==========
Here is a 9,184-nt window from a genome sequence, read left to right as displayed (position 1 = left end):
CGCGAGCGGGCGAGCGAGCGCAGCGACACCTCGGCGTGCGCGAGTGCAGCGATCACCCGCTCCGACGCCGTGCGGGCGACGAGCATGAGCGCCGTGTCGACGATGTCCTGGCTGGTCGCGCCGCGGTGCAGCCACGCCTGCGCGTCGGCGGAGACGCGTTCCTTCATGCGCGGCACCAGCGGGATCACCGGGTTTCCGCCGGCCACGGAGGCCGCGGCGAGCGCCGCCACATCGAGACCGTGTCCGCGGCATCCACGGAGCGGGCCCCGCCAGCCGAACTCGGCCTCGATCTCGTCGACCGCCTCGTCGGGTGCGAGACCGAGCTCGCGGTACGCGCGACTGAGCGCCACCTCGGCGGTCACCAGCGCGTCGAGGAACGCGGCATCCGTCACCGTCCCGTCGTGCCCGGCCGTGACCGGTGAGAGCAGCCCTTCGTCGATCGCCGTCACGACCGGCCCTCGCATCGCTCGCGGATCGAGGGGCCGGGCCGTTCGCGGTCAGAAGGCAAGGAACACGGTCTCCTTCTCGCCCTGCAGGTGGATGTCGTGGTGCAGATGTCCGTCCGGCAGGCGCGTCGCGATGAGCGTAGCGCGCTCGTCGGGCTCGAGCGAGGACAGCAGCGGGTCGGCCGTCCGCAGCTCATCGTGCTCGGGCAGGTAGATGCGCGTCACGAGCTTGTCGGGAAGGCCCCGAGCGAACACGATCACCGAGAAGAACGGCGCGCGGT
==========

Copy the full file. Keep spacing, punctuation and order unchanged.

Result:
Here is a 9,184-nt window from a genome sequence, read left to right as displayed (position 1 = left end):
CGCGAGCGGGCGAGCGAGCGCAGCGACACCTCGGCGTGCGCGAGTGCAGCGATCACCCGCTCCGACGCCGTGCGGGCGACGAGCATGAGCGCCGTGTCGACGATGTCCTGGCTGGTCGCGCCGCGGTGCAGCCACGCCTGCGCGTCGGCGGAGACGCGTTCCTTCATGCGCGGCACCAGCGGGATCACCGGGTTTCCGCCGGCCACGGAGGCCGCGGCGAGCGCCGCCACATCGAGACCGTGTCCGCGGCATCCACGGAGCGGGCCCCGCCAGCCGAACTCGGCCTCGATCTCGTCGACCGCCTCGTCGGGTGCGAGACCGAGCTCGCGGTACGCGCGACTGAGCGCCACCTCGGCGGTCACCAGCGCGTCGAGGAACGCGGCATCCGTCACCGTCCCGTCGTGCCCGGCCGTGACCGGTGAGAGCAGCCCTTCGTCGATCGCCGTCACGACCGGCCCTCGCATCGCTCGCGGATCGAGGGGCCGGGCCGTTCGCGGTCAGAAGGCAAGGAACACGGTCTCCTTCTCGCCCTGCAGGTGGATGTCGTGGTGCAGATGTCCGTCCGGCAGGCGCGTCGCGATGAGCGTAGCGCGCTCGTCGGGCTCGAGCGAGGACAGCAGCGGGTCGGCCGTCCGCAGCTCATCGTGCTCGGGCAGGTAGATGCGCGTCACGAGCTTGTCGGGAAGGCCCCGAGCGAACACGATCACCGAGAAGAACGGCGCGCGGT